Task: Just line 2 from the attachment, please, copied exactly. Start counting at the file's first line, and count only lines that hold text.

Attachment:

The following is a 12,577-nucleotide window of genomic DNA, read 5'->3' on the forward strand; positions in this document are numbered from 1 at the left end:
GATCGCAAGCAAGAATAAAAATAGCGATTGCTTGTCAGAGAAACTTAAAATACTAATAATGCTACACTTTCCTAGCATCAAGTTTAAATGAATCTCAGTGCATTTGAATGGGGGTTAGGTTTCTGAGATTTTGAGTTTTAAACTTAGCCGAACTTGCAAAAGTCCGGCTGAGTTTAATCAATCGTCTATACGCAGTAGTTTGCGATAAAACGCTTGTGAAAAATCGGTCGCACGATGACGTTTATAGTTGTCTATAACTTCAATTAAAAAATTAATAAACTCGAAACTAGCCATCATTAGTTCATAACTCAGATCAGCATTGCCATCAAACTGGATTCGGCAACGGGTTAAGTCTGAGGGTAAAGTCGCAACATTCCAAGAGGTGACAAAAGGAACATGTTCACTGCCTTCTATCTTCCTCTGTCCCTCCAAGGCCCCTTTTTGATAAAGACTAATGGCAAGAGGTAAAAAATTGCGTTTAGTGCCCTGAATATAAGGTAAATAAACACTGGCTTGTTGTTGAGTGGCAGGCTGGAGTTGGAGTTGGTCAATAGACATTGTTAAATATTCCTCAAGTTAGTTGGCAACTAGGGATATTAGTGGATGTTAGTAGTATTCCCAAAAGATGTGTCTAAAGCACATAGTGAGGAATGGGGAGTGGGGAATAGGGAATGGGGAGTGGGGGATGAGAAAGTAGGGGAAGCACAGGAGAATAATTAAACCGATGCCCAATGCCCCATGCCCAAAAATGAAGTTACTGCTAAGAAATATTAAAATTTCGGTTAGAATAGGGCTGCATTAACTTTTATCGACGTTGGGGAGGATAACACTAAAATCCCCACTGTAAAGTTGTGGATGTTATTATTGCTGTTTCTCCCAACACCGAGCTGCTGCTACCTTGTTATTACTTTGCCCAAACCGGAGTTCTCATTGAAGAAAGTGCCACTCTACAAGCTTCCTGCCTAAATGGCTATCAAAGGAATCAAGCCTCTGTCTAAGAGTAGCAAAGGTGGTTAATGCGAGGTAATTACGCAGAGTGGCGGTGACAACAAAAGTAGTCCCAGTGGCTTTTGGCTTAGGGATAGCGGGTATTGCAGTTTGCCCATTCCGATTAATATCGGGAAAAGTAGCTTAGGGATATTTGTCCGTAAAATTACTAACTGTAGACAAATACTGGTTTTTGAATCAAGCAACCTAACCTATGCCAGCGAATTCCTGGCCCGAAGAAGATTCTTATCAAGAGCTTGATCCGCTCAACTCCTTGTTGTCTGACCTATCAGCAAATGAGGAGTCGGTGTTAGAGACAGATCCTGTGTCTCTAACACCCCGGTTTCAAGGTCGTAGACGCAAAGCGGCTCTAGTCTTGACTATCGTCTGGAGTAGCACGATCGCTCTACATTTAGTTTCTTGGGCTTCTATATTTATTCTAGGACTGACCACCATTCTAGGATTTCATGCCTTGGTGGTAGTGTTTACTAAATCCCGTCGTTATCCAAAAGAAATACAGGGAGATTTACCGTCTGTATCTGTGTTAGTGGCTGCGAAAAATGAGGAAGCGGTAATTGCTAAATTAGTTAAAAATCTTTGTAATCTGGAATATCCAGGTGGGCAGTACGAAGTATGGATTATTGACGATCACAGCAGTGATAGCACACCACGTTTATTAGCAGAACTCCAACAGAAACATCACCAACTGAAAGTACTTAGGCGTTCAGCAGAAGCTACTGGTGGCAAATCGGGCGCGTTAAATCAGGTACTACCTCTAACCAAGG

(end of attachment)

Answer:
GATCGCAAGCAAGAATAAAAATAGCGATTGCTTGTCAGAGAAACTTAAAATACTAATAATGCTACACTTTCCTAGCATCAAGTTTAAATGAATCTCAGTGCATTTGAATGGGGGTTAGGTTTCTGAGATTTTGAGTTTTAAACTTAGCCGAACTTGCAAAAGTCCGGCTGAGTTTAATCAATCGTCTATACGCAGTAGTTTGCGATAAAACGCTTGTGAAAAATCGGTCGCACGATGACGTTTATAGTTGTCTATAACTTCAATTAAAAAATTAATAAACTCGAAACTAGCCATCATTAGTTCATAACTCAGATCAGCATTGCCATCAAACTGGATTCGGCAACGGGTTAAGTCTGAGGGTAAAGTCGCAACATTCCAAGAGGTGACAAAAGGAACATGTTCACTGCCTTCTATCTTCCTCTGTCCCTCCAAGGCCCCTTTTTGATAAAGACTAATGGCAAGAGGTAAAAAATTGCGTTTAGTGCCCTGAATATAAGGTAAATAAACACTGGCTTGTTGTTGAGTGGCAGGCTGGAGTTGGAGTTGGTCAATAGACATTGTTAAATATTCCTCAAGTTAGTTGGCAACTAGGGATATTAGTGGATGTTAGTAGTATTCCCAAAAGATGTGTCTAAAGCACATAGTGAGGAATGGGGAGTGGGGAATAGGGAATGGGGAGTGGGGGATGAGAAAGTAGGGGAAGCACAGGAGAATAATTAAACCGATGCCCAATGCCCCATGCCCAAAAATGAAGTTACTGCTAAGAAATATTAAAATTTCGGTTAGAATAGGGCTGCATTAACTTTTATCGACGTTGGGGAGGATAACACTAAAATCCCCACTGTAAAGTTGTGGATGTTATTATTGCTGTTTCTCCCAACACCGAGCTGCTGCTACCTTGTTATTACTTTGCCCAAACCGGAGTTCTCATTGAAGAAAGTGCCACTCTACAAGCTTCCTGCCTAAATGGCTATCAAAGGAATCAAGCCTCTGTCTAAGAGTAGCAAAGGTGGTTAATGCGAGGTAATTACGCAGAGTGGCGGTGACAACAAAAGTAGTCCCAGTGGCTTTTGGCTTAGGGATAGCGGGTATTGCAGTTTGCCCATTCCGATTAATATCGGGAAAAGTAGCTTAGGGATATTTGTCCGTAAAATTACTAACTGTAGACAAATACTGGTTTTTGAATCAAGCAACCTAACCTATGCCAGCGAATTCCTGGCCCGAAGAAGATTCTTATCAAGAGCTTGATCCGCTCAACTCCTTGTTGTCTGACCTATCAGCAAATGAGGAGTCGGTGTTAGAGACAGATCCTGTGTCTCTAACACCCCGGTTTCAAGGTCGTAGACGCAAAGCGGCTCTAGTCTTGACTATCGTCTGGAGTAGCACGATCGCTCTACATTTAGTTTCTTGGGCTTCTATATTTATTCTAGGACTGACCACCATTCTAGGATTTCATGCCTTGGTGGTAGTGTTTACTAAATCCCGTCGTTATCCAAAAGAAATACAGGGAGATTTACCGTCTGTATCTGTGTTAGTGGCTGCGAAAAATGAGGAAGCGGTAATTGCTAAATTAGTTAAAAATCTTTGTAATCTGGAATATCCAGGTGGGCAGTACGAAGTATGGATTATTGACGATCACAGCAGTGATAGCACACCACGTTTATTAGCAGAACTCCAACAGAAACATCACCAACTGAAAGTACTTAGGCGTTCAGCAGAAGCTACTGGTGGCAAATCGGGCGCGTTAAATCAGGTACTACCTCTAACCAAGG